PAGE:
Villages in Jaipur district
Chandlai (1), Ladana (2), Mohabbatpura (1), Nondpura (1), Udaypuriya (3),

Villages in Hanumangarh district

Beganwali Dholipal, Kishanpura Utradha, Mothsara Shergarh, Sangaria, Ghotra Khalsa

villages in sriganganagar district
(dhingawali jattan ) (dhaka wali dhani village of Ch. Mahaveer Singh Dhaka & Ch. Ranveer Dhaka)

Distribution in Hanumangarh

Villages in Hanumangarh
PHEPHANA, (Village of Ch. HETRAM DHAKA,Ch.RANJEET SINGH DHAKA)

Distribution in Haryana

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Villages in Sirsa District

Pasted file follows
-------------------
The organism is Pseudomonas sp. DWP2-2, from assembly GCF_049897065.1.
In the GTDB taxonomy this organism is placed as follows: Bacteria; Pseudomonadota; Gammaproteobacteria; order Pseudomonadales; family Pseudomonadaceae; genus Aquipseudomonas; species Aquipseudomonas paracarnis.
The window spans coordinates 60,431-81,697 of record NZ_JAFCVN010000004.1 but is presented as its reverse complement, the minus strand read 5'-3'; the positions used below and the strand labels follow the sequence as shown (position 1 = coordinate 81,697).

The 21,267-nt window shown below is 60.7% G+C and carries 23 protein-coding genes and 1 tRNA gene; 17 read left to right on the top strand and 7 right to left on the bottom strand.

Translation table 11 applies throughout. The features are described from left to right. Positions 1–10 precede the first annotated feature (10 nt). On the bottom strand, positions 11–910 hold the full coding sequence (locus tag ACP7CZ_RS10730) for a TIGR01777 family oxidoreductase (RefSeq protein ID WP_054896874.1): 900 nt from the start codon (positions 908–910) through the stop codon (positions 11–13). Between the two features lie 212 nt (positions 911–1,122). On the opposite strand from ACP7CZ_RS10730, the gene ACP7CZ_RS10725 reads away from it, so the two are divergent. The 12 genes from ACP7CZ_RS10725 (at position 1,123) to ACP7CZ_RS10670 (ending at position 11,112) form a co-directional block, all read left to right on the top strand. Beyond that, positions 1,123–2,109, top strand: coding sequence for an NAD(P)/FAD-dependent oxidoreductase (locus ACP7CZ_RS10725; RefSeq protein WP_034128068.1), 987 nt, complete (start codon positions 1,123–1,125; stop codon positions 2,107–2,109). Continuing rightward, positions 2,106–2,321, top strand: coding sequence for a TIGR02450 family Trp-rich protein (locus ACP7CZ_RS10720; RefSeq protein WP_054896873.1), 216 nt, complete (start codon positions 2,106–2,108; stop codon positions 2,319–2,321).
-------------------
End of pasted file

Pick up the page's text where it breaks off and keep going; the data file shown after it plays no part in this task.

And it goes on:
Bharokhan, Beharwala, Dhukara, Panihari

Villages in Hisar District
Kabrel, Kharia, Jagan, Ramsara

Villages in [Bhiwani] District
Ghasola (Bhiwani), Malkosh

Villages in Sonepat District
Seveli (Sonepat),

Villages in [Fatehabad] District
Dhani Ishar, Bhuthan kalan,

Villages in [Rohtak] District
Sundana, Gudhan, Chamaiya